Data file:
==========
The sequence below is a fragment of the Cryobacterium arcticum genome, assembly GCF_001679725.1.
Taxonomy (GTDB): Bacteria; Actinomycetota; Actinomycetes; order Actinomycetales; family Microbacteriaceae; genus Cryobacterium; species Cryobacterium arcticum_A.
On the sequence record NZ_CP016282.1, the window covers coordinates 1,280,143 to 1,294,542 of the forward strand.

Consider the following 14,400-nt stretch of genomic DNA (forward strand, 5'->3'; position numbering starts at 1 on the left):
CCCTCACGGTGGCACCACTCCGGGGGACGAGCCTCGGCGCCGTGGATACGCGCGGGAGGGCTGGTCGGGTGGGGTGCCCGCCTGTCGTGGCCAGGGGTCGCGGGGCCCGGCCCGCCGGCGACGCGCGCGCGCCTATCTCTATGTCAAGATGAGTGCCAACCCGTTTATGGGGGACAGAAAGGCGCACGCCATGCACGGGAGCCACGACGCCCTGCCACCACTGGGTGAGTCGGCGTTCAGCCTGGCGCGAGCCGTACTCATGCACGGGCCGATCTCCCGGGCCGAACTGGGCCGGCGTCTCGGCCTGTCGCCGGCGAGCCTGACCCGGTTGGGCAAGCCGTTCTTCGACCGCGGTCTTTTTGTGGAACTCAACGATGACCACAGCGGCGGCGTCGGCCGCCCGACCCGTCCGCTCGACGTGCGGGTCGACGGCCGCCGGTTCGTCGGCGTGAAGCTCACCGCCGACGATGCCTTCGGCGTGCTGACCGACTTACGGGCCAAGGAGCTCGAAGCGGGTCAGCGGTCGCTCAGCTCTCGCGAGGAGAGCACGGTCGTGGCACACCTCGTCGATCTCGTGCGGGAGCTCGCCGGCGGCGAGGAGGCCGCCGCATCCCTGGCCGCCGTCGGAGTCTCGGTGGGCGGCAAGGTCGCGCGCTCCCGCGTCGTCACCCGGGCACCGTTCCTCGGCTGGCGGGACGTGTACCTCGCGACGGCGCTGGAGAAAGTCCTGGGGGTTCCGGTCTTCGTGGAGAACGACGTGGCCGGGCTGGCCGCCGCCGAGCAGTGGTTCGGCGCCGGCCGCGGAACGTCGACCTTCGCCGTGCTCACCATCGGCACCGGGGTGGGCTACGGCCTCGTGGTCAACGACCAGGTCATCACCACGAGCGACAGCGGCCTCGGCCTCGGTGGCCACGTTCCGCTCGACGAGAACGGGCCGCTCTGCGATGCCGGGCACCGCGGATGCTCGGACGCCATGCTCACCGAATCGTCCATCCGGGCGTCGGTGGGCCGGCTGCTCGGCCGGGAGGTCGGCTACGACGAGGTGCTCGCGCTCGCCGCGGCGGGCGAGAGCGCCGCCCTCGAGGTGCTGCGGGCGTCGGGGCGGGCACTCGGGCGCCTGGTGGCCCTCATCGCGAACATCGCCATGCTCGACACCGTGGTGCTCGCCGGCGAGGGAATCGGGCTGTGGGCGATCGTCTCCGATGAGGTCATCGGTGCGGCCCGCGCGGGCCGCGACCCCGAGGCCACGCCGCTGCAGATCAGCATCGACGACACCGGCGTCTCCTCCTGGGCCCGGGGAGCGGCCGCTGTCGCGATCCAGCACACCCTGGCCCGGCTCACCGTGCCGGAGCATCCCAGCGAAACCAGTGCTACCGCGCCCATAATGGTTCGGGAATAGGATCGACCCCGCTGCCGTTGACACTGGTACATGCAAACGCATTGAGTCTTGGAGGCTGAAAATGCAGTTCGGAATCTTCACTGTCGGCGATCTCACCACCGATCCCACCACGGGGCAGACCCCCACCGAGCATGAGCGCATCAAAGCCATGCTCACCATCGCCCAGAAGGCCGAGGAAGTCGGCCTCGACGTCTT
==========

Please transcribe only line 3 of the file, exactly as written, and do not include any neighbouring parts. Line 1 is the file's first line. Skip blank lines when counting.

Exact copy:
On the sequence record NZ_CP016282.1, the window covers coordinates 1,280,143 to 1,294,542 of the forward strand.